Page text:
Thursday, November 15, 2007

That Confounding God

If God did not choose to work in ways that confound us, grace would not be amazing. It would not be grace.
-Kathleen Norris, Amazing Grace: A Vocabulary of Faith


God continually confounds me. Greed, war, violence - all manner of evil runs rampant in our world, yet God does nothing. Or, at least God seems to do nothing. God seems to leave it all up to us.

Every month I attend a meeting of community groups in the county where I live. I talk with people doing all manner of good works - housing the homeless, feeding the hungry, finding shelter and providing protection for the abused, visiting the imprisoned, providing transportation for those in poverty. Why do these sorts of organizations even have to exist? Why must we take it on ourselves to right the wrongs of the world, break the cycles of poverty and violence and heal the wounds of others?

Where is God? Why can't God simply make a world where good things can be created faster and bigger than bad things? Why must we live in a world where those who create good things have to stand by and watch others piss all over it? I don't get it.

If we claim that God is "almighty" why can't God get off his lazy ass long enough to do something almighty in the world?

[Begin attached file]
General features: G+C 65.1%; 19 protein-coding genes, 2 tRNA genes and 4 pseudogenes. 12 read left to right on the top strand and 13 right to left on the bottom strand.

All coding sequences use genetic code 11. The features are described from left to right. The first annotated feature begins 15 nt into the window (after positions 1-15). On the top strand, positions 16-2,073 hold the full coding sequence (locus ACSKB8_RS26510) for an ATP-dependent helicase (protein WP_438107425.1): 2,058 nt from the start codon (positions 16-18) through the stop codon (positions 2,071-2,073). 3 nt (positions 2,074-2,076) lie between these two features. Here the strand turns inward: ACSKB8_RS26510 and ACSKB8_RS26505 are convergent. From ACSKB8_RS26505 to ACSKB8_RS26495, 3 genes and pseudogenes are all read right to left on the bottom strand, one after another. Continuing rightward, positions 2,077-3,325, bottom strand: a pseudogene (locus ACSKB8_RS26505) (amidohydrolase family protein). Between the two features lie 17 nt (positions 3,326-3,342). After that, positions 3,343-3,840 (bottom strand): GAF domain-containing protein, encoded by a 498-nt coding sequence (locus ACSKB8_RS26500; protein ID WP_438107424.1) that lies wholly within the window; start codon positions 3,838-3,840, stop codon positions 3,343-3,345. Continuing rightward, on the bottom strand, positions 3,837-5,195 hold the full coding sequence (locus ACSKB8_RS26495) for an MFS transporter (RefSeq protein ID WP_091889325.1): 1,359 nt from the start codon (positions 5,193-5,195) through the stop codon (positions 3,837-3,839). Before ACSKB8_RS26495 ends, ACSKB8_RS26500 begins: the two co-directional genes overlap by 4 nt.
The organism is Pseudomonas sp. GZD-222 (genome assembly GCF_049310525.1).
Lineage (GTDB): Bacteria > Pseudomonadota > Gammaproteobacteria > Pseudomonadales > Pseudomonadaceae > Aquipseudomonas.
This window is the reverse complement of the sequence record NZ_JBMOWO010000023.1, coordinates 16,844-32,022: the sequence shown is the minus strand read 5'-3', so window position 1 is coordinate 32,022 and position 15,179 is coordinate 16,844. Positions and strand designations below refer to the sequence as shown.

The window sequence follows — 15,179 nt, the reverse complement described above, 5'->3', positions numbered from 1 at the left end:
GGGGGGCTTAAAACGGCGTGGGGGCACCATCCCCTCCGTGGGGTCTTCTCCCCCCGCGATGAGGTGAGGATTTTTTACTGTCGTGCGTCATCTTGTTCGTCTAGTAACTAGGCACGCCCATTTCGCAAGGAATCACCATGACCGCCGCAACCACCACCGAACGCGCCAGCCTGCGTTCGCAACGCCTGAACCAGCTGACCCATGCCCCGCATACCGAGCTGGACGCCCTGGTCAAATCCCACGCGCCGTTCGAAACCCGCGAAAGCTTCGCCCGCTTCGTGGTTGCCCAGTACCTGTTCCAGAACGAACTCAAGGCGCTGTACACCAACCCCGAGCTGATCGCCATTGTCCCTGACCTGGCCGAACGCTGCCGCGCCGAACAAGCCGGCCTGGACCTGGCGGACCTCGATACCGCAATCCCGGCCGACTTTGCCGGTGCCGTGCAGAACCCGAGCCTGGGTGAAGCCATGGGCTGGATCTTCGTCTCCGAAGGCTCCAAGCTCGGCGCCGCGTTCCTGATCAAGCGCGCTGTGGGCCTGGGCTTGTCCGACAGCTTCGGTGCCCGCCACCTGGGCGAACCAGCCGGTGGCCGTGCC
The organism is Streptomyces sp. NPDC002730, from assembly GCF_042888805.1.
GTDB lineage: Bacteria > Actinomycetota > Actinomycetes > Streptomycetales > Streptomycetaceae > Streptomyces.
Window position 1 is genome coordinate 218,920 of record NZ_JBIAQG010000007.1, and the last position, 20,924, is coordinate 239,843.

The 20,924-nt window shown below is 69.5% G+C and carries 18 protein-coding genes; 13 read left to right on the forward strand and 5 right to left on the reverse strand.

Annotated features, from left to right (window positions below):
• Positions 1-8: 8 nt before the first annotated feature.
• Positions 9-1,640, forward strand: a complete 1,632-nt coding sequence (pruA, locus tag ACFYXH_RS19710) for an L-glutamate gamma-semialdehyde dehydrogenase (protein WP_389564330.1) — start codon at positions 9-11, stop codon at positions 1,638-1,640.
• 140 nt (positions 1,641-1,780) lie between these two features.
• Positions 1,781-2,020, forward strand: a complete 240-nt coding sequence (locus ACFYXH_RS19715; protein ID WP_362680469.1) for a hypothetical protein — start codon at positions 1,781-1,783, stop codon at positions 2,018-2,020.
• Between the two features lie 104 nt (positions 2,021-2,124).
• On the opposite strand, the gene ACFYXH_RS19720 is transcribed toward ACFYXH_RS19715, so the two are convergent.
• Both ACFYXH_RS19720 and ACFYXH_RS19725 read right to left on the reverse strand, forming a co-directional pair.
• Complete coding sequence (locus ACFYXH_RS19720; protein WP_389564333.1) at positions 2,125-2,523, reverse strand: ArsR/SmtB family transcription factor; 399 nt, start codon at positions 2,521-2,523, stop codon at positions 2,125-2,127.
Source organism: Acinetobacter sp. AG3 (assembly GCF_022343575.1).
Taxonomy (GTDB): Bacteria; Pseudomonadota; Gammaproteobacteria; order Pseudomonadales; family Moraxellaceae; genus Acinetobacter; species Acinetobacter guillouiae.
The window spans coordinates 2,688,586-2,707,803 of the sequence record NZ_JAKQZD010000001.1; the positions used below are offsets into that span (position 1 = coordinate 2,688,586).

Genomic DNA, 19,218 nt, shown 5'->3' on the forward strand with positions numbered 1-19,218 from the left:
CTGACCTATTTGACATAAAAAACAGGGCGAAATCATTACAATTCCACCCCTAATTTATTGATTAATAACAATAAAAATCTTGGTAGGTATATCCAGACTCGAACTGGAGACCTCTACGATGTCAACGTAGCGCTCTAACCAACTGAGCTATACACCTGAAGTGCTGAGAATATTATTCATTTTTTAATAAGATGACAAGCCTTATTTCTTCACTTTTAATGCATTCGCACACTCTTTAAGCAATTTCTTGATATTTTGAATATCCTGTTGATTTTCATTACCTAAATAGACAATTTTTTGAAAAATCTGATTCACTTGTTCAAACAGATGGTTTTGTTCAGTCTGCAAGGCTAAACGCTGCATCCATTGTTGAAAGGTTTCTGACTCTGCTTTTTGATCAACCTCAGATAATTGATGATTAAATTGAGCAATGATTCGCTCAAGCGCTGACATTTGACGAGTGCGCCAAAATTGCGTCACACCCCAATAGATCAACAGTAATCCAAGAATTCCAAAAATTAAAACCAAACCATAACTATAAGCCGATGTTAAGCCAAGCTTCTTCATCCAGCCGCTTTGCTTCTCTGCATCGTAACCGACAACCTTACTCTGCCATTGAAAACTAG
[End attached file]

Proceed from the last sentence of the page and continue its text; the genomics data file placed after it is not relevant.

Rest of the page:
God continually confounds me.

But, I guess Norris is right, that's what makes the grace we receive so amazing. I am blessed each time I walk out of that community meeting, hearing of all their struggles and accomplishments. I know that God is hard at work through each of the organizations present. Perhaps not in the superhero "almighty" way we might think - but it seems that grace is all the more amazing when it bubbles up under the muck and mire of the world, bringing a refreshing fountain to all who approach and receive.

Finding that oasis of grace in this world is truly an amazing experience.

1 comment:

James Flanders (the Bald Preacher Dude) said...

To believe we are totally and eternally debt free is seldom easy. Even if we’ve stood before the throne and heard it from the king himself, we still doubt. As a result, many are forgiven only a little, not because the grace of the king is limited, but because the faith of the sinner is small. God is willing to forgive all. He’s willing to wipe the slate completely clean. He guides us to a pool of mercy and invites us to bathe. Some plunge in, but others just touch the surface. They leave feeling unforgiven . . . .

Where the grace of God is missed, bitterness is born. But where the grace of God is embraced, forgiveness flourishes. . . .

The more we immerse ourselves in grace, the more likely we are to give grace.

Max Lucado, Grace For the Moment, p. 393.